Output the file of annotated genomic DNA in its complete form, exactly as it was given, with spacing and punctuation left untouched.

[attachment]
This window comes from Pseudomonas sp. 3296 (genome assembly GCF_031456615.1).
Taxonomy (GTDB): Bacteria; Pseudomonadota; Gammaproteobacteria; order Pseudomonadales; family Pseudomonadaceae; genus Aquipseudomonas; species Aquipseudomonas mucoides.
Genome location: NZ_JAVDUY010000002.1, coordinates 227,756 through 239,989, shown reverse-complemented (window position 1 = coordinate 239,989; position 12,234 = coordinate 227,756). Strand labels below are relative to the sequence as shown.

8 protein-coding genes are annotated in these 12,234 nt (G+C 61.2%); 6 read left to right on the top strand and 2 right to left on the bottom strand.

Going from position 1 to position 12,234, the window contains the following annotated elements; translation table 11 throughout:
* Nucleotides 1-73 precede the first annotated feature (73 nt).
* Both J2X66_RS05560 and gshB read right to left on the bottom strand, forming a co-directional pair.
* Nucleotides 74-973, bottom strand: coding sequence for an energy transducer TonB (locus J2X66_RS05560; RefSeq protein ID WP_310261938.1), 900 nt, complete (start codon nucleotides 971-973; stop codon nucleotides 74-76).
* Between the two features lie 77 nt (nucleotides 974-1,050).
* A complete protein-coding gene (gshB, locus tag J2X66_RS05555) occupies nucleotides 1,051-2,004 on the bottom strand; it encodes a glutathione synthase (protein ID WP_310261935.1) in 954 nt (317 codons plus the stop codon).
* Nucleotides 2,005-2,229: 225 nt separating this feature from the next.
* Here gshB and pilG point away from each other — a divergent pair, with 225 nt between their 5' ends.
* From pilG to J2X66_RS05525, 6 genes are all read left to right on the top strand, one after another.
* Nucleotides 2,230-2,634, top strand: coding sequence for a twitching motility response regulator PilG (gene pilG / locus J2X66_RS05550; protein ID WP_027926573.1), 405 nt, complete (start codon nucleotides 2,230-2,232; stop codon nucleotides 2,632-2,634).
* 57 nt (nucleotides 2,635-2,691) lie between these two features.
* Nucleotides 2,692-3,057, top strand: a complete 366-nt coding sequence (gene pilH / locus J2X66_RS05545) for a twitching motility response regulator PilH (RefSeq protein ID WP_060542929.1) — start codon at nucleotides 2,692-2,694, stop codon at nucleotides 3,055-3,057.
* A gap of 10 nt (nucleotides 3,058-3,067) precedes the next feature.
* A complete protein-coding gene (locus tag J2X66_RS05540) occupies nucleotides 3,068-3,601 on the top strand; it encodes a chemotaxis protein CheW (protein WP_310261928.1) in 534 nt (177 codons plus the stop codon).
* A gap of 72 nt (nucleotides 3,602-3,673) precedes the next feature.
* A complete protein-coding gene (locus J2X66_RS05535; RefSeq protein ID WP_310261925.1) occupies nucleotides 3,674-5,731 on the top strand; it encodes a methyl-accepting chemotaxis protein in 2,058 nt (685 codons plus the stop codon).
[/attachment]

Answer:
This window comes from Pseudomonas sp. 3296 (genome assembly GCF_031456615.1).
Taxonomy (GTDB): Bacteria; Pseudomonadota; Gammaproteobacteria; order Pseudomonadales; family Pseudomonadaceae; genus Aquipseudomonas; species Aquipseudomonas mucoides.
Genome location: NZ_JAVDUY010000002.1, coordinates 227,756 through 239,989, shown reverse-complemented (window position 1 = coordinate 239,989; position 12,234 = coordinate 227,756). Strand labels below are relative to the sequence as shown.

8 protein-coding genes are annotated in these 12,234 nt (G+C 61.2%); 6 read left to right on the top strand and 2 right to left on the bottom strand.

Going from position 1 to position 12,234, the window contains the following annotated elements; translation table 11 throughout:
* Nucleotides 1-73 precede the first annotated feature (73 nt).
* Both J2X66_RS05560 and gshB read right to left on the bottom strand, forming a co-directional pair.
* Nucleotides 74-973, bottom strand: coding sequence for an energy transducer TonB (locus J2X66_RS05560; RefSeq protein ID WP_310261938.1), 900 nt, complete (start codon nucleotides 971-973; stop codon nucleotides 74-76).
* Between the two features lie 77 nt (nucleotides 974-1,050).
* A complete protein-coding gene (gshB, locus tag J2X66_RS05555) occupies nucleotides 1,051-2,004 on the bottom strand; it encodes a glutathione synthase (protein ID WP_310261935.1) in 954 nt (317 codons plus the stop codon).
* Nucleotides 2,005-2,229: 225 nt separating this feature from the next.
* Here gshB and pilG point away from each other — a divergent pair, with 225 nt between their 5' ends.
* From pilG to J2X66_RS05525, 6 genes are all read left to right on the top strand, one after another.
* Nucleotides 2,230-2,634, top strand: coding sequence for a twitching motility response regulator PilG (gene pilG / locus J2X66_RS05550; protein ID WP_027926573.1), 405 nt, complete (start codon nucleotides 2,230-2,232; stop codon nucleotides 2,632-2,634).
* 57 nt (nucleotides 2,635-2,691) lie between these two features.
* Nucleotides 2,692-3,057, top strand: a complete 366-nt coding sequence (gene pilH / locus J2X66_RS05545) for a twitching motility response regulator PilH (RefSeq protein ID WP_060542929.1) — start codon at nucleotides 2,692-2,694, stop codon at nucleotides 3,055-3,057.
* A gap of 10 nt (nucleotides 3,058-3,067) precedes the next feature.
* A complete protein-coding gene (locus tag J2X66_RS05540) occupies nucleotides 3,068-3,601 on the top strand; it encodes a chemotaxis protein CheW (protein WP_310261928.1) in 534 nt (177 codons plus the stop codon).
* A gap of 72 nt (nucleotides 3,602-3,673) precedes the next feature.
* A complete protein-coding gene (locus J2X66_RS05535; RefSeq protein ID WP_310261925.1) occupies nucleotides 3,674-5,731 on the top strand; it encodes a methyl-accepting chemotaxis protein in 2,058 nt (685 codons plus the stop codon).